The problem with sheltering in a tent is that lying down on the ground exposes you to ground strikes. As you lie down, your body exposes more surface area for lightning to travel through. Tents also have trekking poles and metal equipment in the ground which can encourage lightning to travel to and through you.
Many tent campers have discussed crouching down into a semi-fetal position on your heels, so that ground lightning, if any, can travel from one foot out the other without traveling up your body. But this position seems unrealistic to maintain, especially for thunderstorms that last more than twenty minutes.
That doesn’t mean staying off the ground is necessarily safer, either. Hammocks are safer from ground strikes, but are more at risk for side flashes, falling branches and limbs, or even exploding trees (if you’re really unlucky).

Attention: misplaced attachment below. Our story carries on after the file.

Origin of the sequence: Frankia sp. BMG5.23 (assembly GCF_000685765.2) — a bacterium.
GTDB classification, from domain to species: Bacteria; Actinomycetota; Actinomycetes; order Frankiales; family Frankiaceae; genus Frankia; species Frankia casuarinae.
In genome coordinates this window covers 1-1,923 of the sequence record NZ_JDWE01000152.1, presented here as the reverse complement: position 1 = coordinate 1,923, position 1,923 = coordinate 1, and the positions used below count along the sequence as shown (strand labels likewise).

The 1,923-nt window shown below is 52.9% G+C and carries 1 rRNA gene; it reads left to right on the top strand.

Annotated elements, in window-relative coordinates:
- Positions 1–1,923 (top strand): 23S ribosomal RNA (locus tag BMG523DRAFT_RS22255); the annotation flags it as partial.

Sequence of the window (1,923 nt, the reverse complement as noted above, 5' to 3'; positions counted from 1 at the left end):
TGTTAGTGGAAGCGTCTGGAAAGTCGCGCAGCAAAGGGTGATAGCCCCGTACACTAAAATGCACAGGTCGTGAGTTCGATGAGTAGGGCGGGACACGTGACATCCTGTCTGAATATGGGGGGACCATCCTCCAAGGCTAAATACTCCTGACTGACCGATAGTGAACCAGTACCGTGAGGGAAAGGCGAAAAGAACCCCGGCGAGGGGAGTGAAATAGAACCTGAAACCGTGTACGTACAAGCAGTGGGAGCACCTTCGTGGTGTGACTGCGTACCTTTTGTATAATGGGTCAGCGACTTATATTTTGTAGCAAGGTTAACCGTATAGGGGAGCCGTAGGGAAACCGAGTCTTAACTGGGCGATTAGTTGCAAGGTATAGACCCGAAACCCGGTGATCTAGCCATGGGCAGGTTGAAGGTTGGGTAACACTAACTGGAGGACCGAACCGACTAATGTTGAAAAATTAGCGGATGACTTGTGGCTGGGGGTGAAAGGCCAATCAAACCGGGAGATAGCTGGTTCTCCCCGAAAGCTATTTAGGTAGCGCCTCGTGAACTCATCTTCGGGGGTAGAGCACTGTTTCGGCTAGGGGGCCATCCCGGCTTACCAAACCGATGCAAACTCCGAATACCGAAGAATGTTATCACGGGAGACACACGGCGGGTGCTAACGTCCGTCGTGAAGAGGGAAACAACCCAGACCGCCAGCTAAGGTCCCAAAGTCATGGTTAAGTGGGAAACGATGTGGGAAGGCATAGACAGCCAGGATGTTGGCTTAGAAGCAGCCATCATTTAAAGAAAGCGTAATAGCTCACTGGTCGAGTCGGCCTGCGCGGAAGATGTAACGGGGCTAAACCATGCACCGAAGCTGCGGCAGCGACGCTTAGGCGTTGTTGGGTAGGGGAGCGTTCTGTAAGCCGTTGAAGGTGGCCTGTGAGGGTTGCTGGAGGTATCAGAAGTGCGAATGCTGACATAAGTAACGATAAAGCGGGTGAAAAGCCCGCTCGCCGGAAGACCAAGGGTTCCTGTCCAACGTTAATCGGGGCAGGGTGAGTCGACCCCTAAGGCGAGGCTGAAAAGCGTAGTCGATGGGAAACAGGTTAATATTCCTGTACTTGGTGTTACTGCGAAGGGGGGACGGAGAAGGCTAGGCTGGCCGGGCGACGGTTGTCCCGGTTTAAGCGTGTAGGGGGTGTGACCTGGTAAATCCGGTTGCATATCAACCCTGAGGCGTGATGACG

The tent vs. hammock during thunderstorms question is a long and on-going debate between campers; one that’s constantly exploring the correct course of action for reacting to lightning while out in the wilderness.
Should you ever get caught hammock camping during a thunderstorm, the best you can do to keep safe is to analyze your situation and react accordingly.
If you’re not sure what to do, ask yourself safety questions like, “Is your hammock tied to attractive, towering trees? Are you on a ridge, near rocks, or a cliff shelf? Is your equipment (i.e. knives, cooking gear, etc.,) secured and away from you?” While some of these questions seem excessive, the difference could literally be life or death (or serious injury).
Overall, don’t stress yourself too much if you get caught in a thunderstorm while hammock camping. Always check weather forecasts before heading out on your next camping adventure. If a storm creeps up suddenly, do what you can to stay safe and ride it out if you’re not able to seek shelter indoors.